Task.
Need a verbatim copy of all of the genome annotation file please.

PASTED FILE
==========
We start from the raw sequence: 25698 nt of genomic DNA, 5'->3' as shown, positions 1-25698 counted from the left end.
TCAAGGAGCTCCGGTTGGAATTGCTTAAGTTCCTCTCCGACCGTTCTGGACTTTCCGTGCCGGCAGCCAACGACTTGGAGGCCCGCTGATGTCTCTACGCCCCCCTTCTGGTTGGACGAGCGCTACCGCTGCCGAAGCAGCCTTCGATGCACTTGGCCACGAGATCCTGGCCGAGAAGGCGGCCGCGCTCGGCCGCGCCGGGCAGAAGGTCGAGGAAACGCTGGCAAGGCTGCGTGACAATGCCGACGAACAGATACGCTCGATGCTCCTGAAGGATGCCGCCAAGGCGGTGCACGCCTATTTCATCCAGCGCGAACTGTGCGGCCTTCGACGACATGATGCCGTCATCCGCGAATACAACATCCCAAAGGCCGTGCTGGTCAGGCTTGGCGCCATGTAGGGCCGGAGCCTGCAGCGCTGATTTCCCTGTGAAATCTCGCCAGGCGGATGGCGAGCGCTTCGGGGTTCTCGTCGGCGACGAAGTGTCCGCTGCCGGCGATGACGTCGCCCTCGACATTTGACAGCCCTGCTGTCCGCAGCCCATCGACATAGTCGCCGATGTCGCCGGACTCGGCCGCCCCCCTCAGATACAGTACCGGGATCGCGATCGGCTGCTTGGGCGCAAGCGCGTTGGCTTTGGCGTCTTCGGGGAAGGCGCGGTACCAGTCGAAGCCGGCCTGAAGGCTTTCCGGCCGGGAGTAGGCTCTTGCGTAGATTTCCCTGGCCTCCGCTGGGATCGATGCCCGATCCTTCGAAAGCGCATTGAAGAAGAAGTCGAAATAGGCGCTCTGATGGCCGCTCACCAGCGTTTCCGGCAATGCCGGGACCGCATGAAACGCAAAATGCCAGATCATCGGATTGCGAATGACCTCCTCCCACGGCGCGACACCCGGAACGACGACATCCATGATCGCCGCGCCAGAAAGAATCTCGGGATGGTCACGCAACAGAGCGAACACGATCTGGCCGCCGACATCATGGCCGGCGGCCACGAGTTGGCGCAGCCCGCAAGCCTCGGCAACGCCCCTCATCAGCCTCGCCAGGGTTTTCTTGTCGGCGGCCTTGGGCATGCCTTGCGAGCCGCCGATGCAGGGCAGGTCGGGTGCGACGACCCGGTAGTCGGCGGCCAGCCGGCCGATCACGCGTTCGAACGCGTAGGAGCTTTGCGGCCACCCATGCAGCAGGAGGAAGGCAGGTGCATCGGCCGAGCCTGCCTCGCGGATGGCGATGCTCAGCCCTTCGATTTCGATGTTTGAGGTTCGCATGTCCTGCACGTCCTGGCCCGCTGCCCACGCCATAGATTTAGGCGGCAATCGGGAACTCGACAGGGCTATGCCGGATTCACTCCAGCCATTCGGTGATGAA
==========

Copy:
We start from the raw sequence: 25698 nt of genomic DNA, 5'->3' as shown, positions 1-25698 counted from the left end.
TCAAGGAGCTCCGGTTGGAATTGCTTAAGTTCCTCTCCGACCGTTCTGGACTTTCCGTGCCGGCAGCCAACGACTTGGAGGCCCGCTGATGTCTCTACGCCCCCCTTCTGGTTGGACGAGCGCTACCGCTGCCGAAGCAGCCTTCGATGCACTTGGCCACGAGATCCTGGCCGAGAAGGCGGCCGCGCTCGGCCGCGCCGGGCAGAAGGTCGAGGAAACGCTGGCAAGGCTGCGTGACAATGCCGACGAACAGATACGCTCGATGCTCCTGAAGGATGCCGCCAAGGCGGTGCACGCCTATTTCATCCAGCGCGAACTGTGCGGCCTTCGACGACATGATGCCGTCATCCGCGAATACAACATCCCAAAGGCCGTGCTGGTCAGGCTTGGCGCCATGTAGGGCCGGAGCCTGCAGCGCTGATTTCCCTGTGAAATCTCGCCAGGCGGATGGCGAGCGCTTCGGGGTTCTCGTCGGCGACGAAGTGTCCGCTGCCGGCGATGACGTCGCCCTCGACATTTGACAGCCCTGCTGTCCGCAGCCCATCGACATAGTCGCCGATGTCGCCGGACTCGGCCGCCCCCCTCAGATACAGTACCGGGATCGCGATCGGCTGCTTGGGCGCAAGCGCGTTGGCTTTGGCGTCTTCGGGGAAGGCGCGGTACCAGTCGAAGCCGGCCTGAAGGCTTTCCGGCCGGGAGTAGGCTCTTGCGTAGATTTCCCTGGCCTCCGCTGGGATCGATGCCCGATCCTTCGAAAGCGCATTGAAGAAGAAGTCGAAATAGGCGCTCTGATGGCCGCTCACCAGCGTTTCCGGCAATGCCGGGACCGCATGAAACGCAAAATGCCAGATCATCGGATTGCGAATGACCTCCTCCCACGGCGCGACACCCGGAACGACGACATCCATGATCGCCGCGCCAGAAAGAATCTCGGGATGGTCACGCAACAGAGCGAACACGATCTGGCCGCCGACATCATGGCCGGCGGCCACGAGTTGGCGCAGCCCGCAAGCCTCGGCAACGCCCCTCATCAGCCTCGCCAGGGTTTTCTTGTCGGCGGCCTTGGGCATGCCTTGCGAGCCGCCGATGCAGGGCAGGTCGGGTGCGACGACCCGGTAGTCGGCGGCCAGCCGGCCGATCACGCGTTCGAACGCGTAGGAGCTTTGCGGCCACCCATGCAGCAGGAGGAAGGCAGGTGCATCGGCCGAGCCTGCCTCGCGGATGGCGATGCTCAGCCCTTCGATTTCGATGTTTGAGGTTCGCATGTCCTGCACGTCCTGGCCCGCTGCCCACGCCATAGATTTAGGCGGCAATCGGGAACTCGACAGGGCTATGCCGGATTCACTCCAGCCATTCGGTGATGAA